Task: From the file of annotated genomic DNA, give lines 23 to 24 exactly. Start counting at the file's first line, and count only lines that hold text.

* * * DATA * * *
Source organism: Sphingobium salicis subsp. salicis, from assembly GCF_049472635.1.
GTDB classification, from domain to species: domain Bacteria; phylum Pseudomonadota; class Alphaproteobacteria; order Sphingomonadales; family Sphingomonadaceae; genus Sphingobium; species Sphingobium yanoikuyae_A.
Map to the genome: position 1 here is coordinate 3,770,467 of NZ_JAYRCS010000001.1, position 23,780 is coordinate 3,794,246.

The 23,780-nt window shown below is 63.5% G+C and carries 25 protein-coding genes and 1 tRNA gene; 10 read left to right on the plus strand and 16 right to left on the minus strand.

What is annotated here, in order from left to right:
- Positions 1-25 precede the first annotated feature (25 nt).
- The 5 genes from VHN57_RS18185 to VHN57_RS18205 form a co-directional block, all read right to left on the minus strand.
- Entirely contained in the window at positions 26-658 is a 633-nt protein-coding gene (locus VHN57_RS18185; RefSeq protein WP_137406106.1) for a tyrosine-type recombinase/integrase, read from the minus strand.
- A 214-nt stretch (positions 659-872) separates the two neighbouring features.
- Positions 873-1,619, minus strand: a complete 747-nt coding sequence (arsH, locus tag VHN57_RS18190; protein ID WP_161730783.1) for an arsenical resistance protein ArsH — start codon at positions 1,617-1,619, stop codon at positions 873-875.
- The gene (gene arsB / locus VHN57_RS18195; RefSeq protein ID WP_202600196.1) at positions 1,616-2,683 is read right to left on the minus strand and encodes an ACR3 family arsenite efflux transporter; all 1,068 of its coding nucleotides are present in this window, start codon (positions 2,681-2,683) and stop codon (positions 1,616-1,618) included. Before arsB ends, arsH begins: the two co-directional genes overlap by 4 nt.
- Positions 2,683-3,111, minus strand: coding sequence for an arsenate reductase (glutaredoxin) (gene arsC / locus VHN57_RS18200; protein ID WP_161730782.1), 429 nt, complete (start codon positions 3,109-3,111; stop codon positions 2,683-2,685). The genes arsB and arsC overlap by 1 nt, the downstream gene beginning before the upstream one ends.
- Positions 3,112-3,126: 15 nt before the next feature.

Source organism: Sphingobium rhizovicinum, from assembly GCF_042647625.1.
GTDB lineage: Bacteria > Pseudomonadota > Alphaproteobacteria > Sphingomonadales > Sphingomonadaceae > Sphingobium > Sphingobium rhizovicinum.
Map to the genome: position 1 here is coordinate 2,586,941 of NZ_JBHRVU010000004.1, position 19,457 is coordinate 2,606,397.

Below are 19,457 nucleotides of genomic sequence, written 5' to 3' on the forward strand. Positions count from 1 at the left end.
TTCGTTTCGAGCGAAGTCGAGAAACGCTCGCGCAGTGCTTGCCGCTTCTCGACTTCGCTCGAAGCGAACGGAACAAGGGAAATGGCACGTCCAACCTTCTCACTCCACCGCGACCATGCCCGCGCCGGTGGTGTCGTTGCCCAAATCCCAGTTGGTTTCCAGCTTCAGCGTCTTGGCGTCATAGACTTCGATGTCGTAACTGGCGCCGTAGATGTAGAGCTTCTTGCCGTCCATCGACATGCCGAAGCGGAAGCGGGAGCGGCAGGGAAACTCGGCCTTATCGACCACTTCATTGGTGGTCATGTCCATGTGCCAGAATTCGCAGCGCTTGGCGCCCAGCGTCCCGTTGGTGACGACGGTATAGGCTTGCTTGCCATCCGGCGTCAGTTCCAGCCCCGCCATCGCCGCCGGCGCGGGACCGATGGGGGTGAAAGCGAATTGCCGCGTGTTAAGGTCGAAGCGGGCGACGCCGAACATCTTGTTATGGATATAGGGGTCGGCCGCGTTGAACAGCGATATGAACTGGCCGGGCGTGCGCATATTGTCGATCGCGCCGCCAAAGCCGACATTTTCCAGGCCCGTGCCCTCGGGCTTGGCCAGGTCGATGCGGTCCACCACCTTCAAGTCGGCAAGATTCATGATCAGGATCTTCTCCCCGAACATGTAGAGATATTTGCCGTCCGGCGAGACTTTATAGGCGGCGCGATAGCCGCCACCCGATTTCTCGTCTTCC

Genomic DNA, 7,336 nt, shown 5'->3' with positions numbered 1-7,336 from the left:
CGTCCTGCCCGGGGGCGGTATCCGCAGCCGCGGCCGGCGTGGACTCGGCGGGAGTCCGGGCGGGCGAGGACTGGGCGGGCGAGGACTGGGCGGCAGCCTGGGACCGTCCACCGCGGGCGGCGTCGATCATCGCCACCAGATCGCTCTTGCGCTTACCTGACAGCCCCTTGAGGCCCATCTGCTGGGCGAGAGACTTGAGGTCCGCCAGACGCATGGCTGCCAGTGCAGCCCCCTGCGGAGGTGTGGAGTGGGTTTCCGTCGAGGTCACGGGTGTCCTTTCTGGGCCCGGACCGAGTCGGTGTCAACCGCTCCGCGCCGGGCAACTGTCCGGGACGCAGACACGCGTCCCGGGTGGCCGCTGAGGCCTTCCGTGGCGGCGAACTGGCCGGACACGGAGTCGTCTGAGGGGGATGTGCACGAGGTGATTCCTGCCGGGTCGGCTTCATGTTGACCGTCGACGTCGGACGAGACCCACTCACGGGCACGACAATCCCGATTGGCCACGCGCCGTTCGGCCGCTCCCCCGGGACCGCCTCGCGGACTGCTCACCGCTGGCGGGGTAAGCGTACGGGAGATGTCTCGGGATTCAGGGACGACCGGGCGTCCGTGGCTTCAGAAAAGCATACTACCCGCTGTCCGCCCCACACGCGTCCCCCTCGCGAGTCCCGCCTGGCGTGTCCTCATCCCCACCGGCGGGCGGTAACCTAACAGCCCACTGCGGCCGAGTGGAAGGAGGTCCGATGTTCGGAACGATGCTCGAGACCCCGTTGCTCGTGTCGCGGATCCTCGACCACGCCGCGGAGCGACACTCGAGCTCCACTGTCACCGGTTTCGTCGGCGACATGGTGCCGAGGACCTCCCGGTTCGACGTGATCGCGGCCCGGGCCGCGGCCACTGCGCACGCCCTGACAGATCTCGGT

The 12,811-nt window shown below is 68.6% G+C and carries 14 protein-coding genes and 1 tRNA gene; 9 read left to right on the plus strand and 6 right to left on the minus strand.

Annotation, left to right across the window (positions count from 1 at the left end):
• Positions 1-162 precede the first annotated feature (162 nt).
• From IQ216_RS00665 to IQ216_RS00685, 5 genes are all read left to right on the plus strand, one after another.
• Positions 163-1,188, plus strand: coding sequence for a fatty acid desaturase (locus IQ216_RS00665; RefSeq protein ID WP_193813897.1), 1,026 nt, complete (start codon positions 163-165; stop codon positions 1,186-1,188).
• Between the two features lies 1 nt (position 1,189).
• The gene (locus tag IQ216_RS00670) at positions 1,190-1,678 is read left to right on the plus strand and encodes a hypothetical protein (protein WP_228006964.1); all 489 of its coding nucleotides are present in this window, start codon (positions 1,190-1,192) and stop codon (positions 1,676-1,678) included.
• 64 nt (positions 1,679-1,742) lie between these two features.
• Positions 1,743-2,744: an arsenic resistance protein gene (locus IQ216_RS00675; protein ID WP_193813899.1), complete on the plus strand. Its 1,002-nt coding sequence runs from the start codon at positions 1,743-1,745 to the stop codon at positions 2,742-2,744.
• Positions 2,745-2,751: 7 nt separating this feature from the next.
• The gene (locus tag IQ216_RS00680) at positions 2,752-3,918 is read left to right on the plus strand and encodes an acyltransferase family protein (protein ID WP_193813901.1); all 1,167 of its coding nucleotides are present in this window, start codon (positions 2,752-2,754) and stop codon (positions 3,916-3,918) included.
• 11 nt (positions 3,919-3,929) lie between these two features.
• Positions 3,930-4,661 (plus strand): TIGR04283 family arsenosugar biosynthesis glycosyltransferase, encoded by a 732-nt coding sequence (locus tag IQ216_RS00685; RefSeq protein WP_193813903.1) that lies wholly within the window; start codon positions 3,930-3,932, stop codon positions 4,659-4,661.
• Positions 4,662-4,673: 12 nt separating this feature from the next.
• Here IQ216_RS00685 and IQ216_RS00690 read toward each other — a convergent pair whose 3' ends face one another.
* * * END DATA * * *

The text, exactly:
• Positions 1-162 precede the first annotated feature (162 nt).
• From IQ216_RS00665 to IQ216_RS00685, 5 genes are all read left to right on the plus strand, one after another.